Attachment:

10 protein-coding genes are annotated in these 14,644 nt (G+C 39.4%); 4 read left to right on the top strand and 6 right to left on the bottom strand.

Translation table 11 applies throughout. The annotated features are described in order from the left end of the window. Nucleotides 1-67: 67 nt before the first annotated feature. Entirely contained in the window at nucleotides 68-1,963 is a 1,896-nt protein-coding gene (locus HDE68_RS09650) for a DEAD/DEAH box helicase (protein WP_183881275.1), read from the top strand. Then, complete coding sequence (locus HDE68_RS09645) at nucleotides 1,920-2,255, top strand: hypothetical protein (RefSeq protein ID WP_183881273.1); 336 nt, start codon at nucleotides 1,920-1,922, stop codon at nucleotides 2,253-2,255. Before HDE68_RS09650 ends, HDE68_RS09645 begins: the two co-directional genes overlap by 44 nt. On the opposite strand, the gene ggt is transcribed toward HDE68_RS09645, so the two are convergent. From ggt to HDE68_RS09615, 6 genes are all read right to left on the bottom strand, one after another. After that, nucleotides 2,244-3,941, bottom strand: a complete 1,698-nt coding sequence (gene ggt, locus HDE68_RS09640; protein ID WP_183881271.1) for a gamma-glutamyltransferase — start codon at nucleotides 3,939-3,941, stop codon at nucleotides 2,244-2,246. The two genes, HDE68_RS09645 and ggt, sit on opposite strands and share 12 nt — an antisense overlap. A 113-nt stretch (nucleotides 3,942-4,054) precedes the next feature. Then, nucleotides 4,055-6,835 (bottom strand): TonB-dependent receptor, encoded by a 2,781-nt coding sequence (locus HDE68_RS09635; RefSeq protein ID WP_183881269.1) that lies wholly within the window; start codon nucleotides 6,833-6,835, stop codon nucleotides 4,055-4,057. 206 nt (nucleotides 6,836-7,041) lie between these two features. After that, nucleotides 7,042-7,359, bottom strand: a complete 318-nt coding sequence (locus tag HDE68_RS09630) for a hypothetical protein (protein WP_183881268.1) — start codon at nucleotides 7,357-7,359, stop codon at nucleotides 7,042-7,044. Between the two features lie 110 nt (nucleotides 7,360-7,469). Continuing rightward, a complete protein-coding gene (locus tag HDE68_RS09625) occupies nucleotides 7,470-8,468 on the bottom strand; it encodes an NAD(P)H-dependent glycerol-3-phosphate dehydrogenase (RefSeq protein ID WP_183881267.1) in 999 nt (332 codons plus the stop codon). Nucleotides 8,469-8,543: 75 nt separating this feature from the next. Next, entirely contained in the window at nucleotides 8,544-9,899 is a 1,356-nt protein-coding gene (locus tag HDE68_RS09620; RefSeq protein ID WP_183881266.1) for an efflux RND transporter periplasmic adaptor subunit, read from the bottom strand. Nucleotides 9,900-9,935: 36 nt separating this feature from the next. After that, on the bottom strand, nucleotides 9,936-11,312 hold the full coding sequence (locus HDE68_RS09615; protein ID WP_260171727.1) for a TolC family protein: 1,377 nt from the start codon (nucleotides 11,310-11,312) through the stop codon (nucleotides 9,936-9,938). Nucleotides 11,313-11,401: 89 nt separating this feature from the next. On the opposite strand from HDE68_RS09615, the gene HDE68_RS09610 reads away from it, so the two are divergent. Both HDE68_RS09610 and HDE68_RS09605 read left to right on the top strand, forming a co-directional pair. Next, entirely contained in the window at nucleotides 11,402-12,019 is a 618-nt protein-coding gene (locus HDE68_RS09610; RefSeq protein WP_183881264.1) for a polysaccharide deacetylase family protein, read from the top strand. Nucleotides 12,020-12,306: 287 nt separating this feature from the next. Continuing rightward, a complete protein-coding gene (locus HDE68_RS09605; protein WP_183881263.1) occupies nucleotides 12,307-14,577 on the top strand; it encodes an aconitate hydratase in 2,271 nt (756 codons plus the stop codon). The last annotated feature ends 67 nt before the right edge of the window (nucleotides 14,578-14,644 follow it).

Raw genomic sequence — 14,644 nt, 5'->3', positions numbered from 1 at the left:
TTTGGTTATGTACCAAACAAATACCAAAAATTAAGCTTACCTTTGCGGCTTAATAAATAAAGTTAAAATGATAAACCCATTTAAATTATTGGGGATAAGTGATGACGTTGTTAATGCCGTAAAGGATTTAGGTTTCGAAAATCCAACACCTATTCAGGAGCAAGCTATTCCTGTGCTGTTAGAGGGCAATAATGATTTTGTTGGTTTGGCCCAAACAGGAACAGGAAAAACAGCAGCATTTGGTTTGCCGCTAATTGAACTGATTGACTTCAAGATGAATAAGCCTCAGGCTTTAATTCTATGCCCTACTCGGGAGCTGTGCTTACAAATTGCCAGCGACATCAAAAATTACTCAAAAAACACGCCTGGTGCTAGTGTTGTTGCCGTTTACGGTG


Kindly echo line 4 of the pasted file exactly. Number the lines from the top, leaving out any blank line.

TTTGGTTATGTACCAAACAAATACCAAAAATTAAGCTTACCTTTGCGGCTTAATAAATAAAGTTAAAATGATAAACCCATTTAAATTATTGGGGATAAGTGATGACGTTGTTAATGCCGTAAAGGATTTAGGTTTCGAAAATCCAACACCTATTCAGGAGCAAGCTATTCCTGTGCTGTTAGAGGGCAATAATGATTTTGTTGGTTTGGCCCAAACAGGAACAGGAAAAACAGCAGCATTTGGTTTGCCGCTAATTGAACTGATTGACTTCAAGATGAATAAGCCTCAGGCTTTAATTCTATGCCCTACTCGGGAGCTGTGCTTACAAATTGCCAGCGACATCAAAAATTACTCAAAAAACACGCCTGGTGCTAGTGTTGTTGCCGTTTACGGTG